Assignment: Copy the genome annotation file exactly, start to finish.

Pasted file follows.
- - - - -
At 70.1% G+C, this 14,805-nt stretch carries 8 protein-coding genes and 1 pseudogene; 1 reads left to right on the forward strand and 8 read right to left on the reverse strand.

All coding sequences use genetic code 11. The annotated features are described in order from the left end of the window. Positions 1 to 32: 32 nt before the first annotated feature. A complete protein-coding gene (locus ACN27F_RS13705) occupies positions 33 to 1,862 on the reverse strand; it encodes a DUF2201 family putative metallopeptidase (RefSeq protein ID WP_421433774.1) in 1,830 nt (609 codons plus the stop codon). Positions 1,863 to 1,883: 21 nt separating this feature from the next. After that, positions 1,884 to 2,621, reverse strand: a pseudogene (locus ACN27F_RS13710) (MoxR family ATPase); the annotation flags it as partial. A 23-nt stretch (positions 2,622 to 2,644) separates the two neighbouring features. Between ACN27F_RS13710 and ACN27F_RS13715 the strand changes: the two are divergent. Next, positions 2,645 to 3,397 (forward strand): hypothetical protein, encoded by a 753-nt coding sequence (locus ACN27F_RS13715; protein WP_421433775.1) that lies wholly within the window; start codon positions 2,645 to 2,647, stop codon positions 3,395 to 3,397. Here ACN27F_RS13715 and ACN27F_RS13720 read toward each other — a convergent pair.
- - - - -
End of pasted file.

At 70.1% G+C, this 14,805-nt stretch carries 8 protein-coding genes and 1 pseudogene; 1 reads left to right on the forward strand and 8 read right to left on the reverse strand.

All coding sequences use genetic code 11. The annotated features are described in order from the left end of the window. Positions 1 to 32: 32 nt before the first annotated feature. A complete protein-coding gene (locus ACN27F_RS13705) occupies positions 33 to 1,862 on the reverse strand; it encodes a DUF2201 family putative metallopeptidase (RefSeq protein ID WP_421433774.1) in 1,830 nt (609 codons plus the stop codon). Positions 1,863 to 1,883: 21 nt separating this feature from the next. After that, positions 1,884 to 2,621, reverse strand: a pseudogene (locus ACN27F_RS13710) (MoxR family ATPase); the annotation flags it as partial. A 23-nt stretch (positions 2,622 to 2,644) separates the two neighbouring features. Between ACN27F_RS13710 and ACN27F_RS13715 the strand changes: the two are divergent. Next, positions 2,645 to 3,397 (forward strand): hypothetical protein, encoded by a 753-nt coding sequence (locus ACN27F_RS13715; protein WP_421433775.1) that lies wholly within the window; start codon positions 2,645 to 2,647, stop codon positions 3,395 to 3,397. Here ACN27F_RS13715 and ACN27F_RS13720 read toward each other — a convergent pair.